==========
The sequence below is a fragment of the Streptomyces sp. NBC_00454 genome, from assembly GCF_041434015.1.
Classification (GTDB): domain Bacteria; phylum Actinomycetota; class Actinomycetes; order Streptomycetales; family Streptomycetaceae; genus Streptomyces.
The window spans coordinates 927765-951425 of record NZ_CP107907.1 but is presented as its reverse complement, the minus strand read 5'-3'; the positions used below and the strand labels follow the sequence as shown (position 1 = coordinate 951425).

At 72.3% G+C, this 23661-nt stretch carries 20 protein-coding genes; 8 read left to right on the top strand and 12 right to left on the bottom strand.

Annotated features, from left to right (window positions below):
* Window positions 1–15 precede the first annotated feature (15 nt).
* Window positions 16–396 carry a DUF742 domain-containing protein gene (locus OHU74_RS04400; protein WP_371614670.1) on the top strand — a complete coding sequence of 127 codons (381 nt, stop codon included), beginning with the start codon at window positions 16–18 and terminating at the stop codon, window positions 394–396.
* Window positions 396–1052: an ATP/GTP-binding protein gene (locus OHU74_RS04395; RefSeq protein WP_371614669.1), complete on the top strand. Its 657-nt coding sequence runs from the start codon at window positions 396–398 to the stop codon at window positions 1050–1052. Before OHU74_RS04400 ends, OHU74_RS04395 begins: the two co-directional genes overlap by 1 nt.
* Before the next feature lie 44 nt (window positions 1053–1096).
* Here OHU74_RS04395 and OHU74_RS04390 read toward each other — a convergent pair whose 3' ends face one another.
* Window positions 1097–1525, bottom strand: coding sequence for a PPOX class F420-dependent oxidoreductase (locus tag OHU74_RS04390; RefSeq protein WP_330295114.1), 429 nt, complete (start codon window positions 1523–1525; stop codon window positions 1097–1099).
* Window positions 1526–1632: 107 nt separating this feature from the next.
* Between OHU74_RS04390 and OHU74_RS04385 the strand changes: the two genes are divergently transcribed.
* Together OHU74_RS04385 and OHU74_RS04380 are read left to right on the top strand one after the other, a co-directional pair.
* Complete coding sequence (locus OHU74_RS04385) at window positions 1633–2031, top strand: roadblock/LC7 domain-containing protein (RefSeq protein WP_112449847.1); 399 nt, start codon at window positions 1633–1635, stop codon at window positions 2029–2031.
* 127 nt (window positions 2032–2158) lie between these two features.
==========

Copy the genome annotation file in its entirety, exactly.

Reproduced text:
The sequence below is a fragment of the Streptomyces sp. NBC_00454 genome, from assembly GCF_041434015.1.
Classification (GTDB): domain Bacteria; phylum Actinomycetota; class Actinomycetes; order Streptomycetales; family Streptomycetaceae; genus Streptomyces.
The window spans coordinates 927765-951425 of record NZ_CP107907.1 but is presented as its reverse complement, the minus strand read 5'-3'; the positions used below and the strand labels follow the sequence as shown (position 1 = coordinate 951425).

At 72.3% G+C, this 23661-nt stretch carries 20 protein-coding genes; 8 read left to right on the top strand and 12 right to left on the bottom strand.

Annotated features, from left to right (window positions below):
* Window positions 1–15 precede the first annotated feature (15 nt).
* Window positions 16–396 carry a DUF742 domain-containing protein gene (locus OHU74_RS04400; protein WP_371614670.1) on the top strand — a complete coding sequence of 127 codons (381 nt, stop codon included), beginning with the start codon at window positions 16–18 and terminating at the stop codon, window positions 394–396.
* Window positions 396–1052: an ATP/GTP-binding protein gene (locus OHU74_RS04395; RefSeq protein WP_371614669.1), complete on the top strand. Its 657-nt coding sequence runs from the start codon at window positions 396–398 to the stop codon at window positions 1050–1052. Before OHU74_RS04400 ends, OHU74_RS04395 begins: the two co-directional genes overlap by 1 nt.
* Before the next feature lie 44 nt (window positions 1053–1096).
* Here OHU74_RS04395 and OHU74_RS04390 read toward each other — a convergent pair whose 3' ends face one another.
* Window positions 1097–1525, bottom strand: coding sequence for a PPOX class F420-dependent oxidoreductase (locus tag OHU74_RS04390; RefSeq protein WP_330295114.1), 429 nt, complete (start codon window positions 1523–1525; stop codon window positions 1097–1099).
* Window positions 1526–1632: 107 nt separating this feature from the next.
* Between OHU74_RS04390 and OHU74_RS04385 the strand changes: the two genes are divergently transcribed.
* Together OHU74_RS04385 and OHU74_RS04380 are read left to right on the top strand one after the other, a co-directional pair.
* Complete coding sequence (locus OHU74_RS04385) at window positions 1633–2031, top strand: roadblock/LC7 domain-containing protein (RefSeq protein WP_112449847.1); 399 nt, start codon at window positions 1633–1635, stop codon at window positions 2029–2031.
* 127 nt (window positions 2032–2158) lie between these two features.